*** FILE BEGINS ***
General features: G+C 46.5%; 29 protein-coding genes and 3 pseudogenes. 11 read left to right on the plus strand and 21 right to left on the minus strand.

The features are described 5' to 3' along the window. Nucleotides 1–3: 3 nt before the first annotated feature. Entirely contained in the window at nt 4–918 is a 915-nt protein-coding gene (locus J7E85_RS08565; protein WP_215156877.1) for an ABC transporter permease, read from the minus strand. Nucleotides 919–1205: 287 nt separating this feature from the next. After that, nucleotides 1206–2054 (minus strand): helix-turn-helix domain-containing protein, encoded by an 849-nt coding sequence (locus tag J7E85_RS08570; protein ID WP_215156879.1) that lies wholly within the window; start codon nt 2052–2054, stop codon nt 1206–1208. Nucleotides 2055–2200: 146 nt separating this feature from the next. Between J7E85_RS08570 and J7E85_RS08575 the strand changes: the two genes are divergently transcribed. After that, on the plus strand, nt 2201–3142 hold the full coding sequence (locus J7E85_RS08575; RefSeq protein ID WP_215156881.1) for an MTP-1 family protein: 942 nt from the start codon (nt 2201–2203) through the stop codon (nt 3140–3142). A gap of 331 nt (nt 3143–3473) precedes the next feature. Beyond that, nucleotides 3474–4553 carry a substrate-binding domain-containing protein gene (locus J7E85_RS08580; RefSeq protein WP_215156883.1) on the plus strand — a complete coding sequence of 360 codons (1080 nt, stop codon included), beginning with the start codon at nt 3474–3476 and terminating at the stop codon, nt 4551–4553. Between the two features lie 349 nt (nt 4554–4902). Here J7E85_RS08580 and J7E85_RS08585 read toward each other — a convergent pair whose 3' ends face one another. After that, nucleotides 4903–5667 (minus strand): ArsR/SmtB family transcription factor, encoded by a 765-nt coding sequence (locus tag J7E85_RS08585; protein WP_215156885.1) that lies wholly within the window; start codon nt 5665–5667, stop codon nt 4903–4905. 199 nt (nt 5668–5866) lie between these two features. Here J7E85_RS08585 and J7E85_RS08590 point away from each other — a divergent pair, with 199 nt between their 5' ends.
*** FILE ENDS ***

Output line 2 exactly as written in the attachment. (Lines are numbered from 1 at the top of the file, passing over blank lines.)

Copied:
The features are described 5' to 3' along the window. Nucleotides 1–3: 3 nt before the first annotated feature. Entirely contained in the window at nt 4–918 is a 915-nt protein-coding gene (locus J7E85_RS08565; protein WP_215156877.1) for an ABC transporter permease, read from the minus strand. Nucleotides 919–1205: 287 nt separating this feature from the next. After that, nucleotides 1206–2054 (minus strand): helix-turn-helix domain-containing protein, encoded by an 849-nt coding sequence (locus tag J7E85_RS08570; protein ID WP_215156879.1) that lies wholly within the window; start codon nt 2052–2054, stop codon nt 1206–1208. Nucleotides 2055–2200: 146 nt separating this feature from the next. Between J7E85_RS08570 and J7E85_RS08575 the strand changes: the two genes are divergently transcribed. After that, on the plus strand, nt 2201–3142 hold the full coding sequence (locus J7E85_RS08575; RefSeq protein ID WP_215156881.1) for an MTP-1 family protein: 942 nt from the start codon (nt 2201–2203) through the stop codon (nt 3140–3142). A gap of 331 nt (nt 3143–3473) precedes the next feature. Beyond that, nucleotides 3474–4553 carry a substrate-binding domain-containing protein gene (locus J7E85_RS08580; RefSeq protein WP_215156883.1) on the plus strand — a complete coding sequence of 360 codons (1080 nt, stop codon included), beginning with the start codon at nt 3474–3476 and terminating at the stop codon, nt 4551–4553. Between the two features lie 349 nt (nt 4554–4902). Here J7E85_RS08580 and J7E85_RS08585 read toward each other — a convergent pair whose 3' ends face one another. After that, nucleotides 4903–5667 (minus strand): ArsR/SmtB family transcription factor, encoded by a 765-nt coding sequence (locus tag J7E85_RS08585; protein WP_215156885.1) that lies wholly within the window; start codon nt 5665–5667, stop codon nt 4903–4905. 199 nt (nt 5668–5866) lie between these two features. Here J7E85_RS08585 and J7E85_RS08590 point away from each other — a divergent pair, with 199 nt between their 5' ends.